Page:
Alex Bowman, Hendrick Motorsports, Chevrolet Camaro Valvoline Jimmie Johnson, Hendrick Motorsports, Chevrolet Camaro Ally Aric Almirola, Stewart-Haas Racing, Ford Mustang Smithfield Ricky Stenhouse Jr., JTG Daugherty Racing, Chevrolet Camaro Kroger

Photo by: Matthew T. Thacker / NKP / Motorsport Images

NASCAR tried desperately to continue its current season as planned by staging its Atlanta race and Homestead-Miami event behind closed doors.

But, as the United States government finally declared COVID-19 a national emergency, these plans have been scuppered. On March 16, NASCAR announced a suspension of its season through May 3, adding five more races to its confirmed list of postponements. A month later, they called off what was supposed to be the inaugural night race at Martinsville Speedway.

At the end of April, NASCAR finally released plans to go back racing on May 17 with a revised schedule that included one-day shows, midweek races and fans barred from attending. This would include four races in just ten days at Darlington Raceway and Charlotte Motor Speedway.

Revised schedule:

Date Track Series Distance Network Start (ET)
Sun, May 17 Darlington Cup 400mi FOX 3:30 PM
Tue, May 19 Darlington Xfinity 200mi FS1 8:00 PM
Wed, May 20 Darlington Cup 500km FS1 7:30 PM
Sun, May 24 Charlotte Cup 600mi FOX 6:00 PM
Mon, May 25 Charlotte Xfinity 300mi FS1 7:30 PM
Tue, May 26 Charlotte Trucks 200mi FS1 8:00 PM
Wed, May 27 Charlotte Cup 500km FS1 8:00 PM

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Postponements:

Folds of Honor Quik Trip 500 - Atlanta Motor Speedway - 15 March

Dixie Vodka 400 - Homestead-Miami Speedway - 22 March

O'Reilly Auto Parts 500 - Texas Motor Speedway - 29 March

Food City 500 - Bristol Motor Speedway - 5 April

Toyota Owners 400 - Richmond Raceway - 19 April

GEICO 500 - Talladega Superspeedway - 26 April

Dover 400 - Dover International Speedway - 3 May

Blue-Emu Maximum Pain Relief 500 - Martinsville Speedway - 9 May

When will the 2020 IndyCar season begin?

Photo by: Scott R LePage / Motorsport Images

The 2020 IndyCar season won't be getting underway until at least June, at Texas Motor Speedway.

Initially, the series called off its first four events in St Petersburg, Barber Motorsport Park in Alabama, Long Beach and the Circuit of the Americas.

Then on March 26, the GMR Grand Prix of Indianapolis was confirmed as moving to July 4, forming a unique and very welcome double-header with the NASCAR Xfinity round which this year is switching from the Speedway to the IMS road course.

At the same time, the Indianapolis 500 was shifted to August, with qualifying occurring over the weekend of Aug. 15-16 and the 104th running of the race being held on Aug. 23.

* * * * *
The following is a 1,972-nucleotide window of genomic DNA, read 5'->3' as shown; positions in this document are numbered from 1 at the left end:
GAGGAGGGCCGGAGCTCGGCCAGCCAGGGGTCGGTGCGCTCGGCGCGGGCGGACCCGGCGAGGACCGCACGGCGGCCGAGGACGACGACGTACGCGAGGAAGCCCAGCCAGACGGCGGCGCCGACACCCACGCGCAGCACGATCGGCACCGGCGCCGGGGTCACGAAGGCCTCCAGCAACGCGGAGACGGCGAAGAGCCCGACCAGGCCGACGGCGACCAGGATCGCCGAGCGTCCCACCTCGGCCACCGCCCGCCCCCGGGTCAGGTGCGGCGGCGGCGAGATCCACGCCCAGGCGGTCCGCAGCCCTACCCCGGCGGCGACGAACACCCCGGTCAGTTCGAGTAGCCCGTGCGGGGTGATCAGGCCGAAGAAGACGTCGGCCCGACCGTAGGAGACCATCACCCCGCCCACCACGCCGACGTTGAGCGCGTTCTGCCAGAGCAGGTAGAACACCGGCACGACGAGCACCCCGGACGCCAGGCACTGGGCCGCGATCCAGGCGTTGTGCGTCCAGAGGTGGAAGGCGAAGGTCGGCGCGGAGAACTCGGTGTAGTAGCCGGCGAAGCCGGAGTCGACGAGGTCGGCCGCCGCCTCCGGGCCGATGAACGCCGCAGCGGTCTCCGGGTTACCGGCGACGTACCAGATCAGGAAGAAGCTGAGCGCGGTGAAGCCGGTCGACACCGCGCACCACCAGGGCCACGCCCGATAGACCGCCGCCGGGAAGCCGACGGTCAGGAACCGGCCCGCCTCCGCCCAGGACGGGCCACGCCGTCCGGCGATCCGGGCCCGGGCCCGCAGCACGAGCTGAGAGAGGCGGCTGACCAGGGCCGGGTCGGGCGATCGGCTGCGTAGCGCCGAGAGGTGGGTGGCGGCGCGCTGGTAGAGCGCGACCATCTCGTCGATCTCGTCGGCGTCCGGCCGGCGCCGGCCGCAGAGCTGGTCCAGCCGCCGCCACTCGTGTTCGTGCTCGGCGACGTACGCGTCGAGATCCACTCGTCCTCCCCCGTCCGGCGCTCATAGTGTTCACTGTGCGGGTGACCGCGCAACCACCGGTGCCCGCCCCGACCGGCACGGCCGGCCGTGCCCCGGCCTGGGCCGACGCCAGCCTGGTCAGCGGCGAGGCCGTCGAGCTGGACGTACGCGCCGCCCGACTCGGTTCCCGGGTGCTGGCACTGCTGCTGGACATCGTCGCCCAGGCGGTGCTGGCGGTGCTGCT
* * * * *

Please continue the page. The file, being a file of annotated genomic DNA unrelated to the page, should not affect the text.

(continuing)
The postponement until 2021 of the Summer Olympics in Tokyo freed up the July/August schedule for IndyCar's TV partner NBC, allowing a shuffle of the July and August schedule beyond just the insertion of the two Indianapolis races. The Honda Indy 200 at Mid-Ohio will now run on Aug. 9, and the Bommarito Automotive Group 500 at World Wide Technology Raceway at Gateway is now set for Aug. 30. The Grand Prix of Portland, too, has been shifted back one week.

On April 6, IndyCar revealed that what had been set as the new season-opening event – the Detroit Grand Prix double-header – had also bitten the dust, and with no hope of rescheduling.

In its stead, both the Iowa Speedway and WeatherTech Raceway Laguna Seca events would be turned into double-headers, while a second event on the Indianapolis Motor Speedway road course – the Harvest Grand Prix – had been added for Saturday, Oct. 3.

However, it has not been set as a finale, because what was once regarded as a canceled season-opener, the 17th Indy car race at St. Petersburg, has been redefined as postponed. The hope is that it will be the 2020 closer, to be held in mid October.

So, as of April 6, the situation is this:

Confirmed cancellations:

Barber Motorsport Park, Birmingham, Alabama - 5 April
Long Beach, California - 19 April
Circuit of the Americas, Austin, Texas - 26 April
Belle Isle, Detroit, Michigan - 30-31 May

Revised, tentative 2020 NTT IndyCar Series schedule:

Saturday, June 6 - Texas Motor Speedway
Sunday, June 21 - Road America
Saturday, June 27 - Richmond Raceway
Saturday, July 4 - Indianapolis Motor Speedway Road Course
Sunday, July 12 - Streets of Toronto
Friday, July 17 - Iowa Speedway
Saturday, July 18 - Iowa Speedway
Sunday, Aug. 9 - Mid-Ohio Sports Car Course
Sunday, Aug. 23 - Indianapolis 500 Mile Race
Sunday, Aug. 30 - World Wide Technology Raceway at Gateway
Sunday, Sept. 13 - Portland International Raceway
Saturday, Sept. 19 - WeatherTech Raceway at Laguna Seca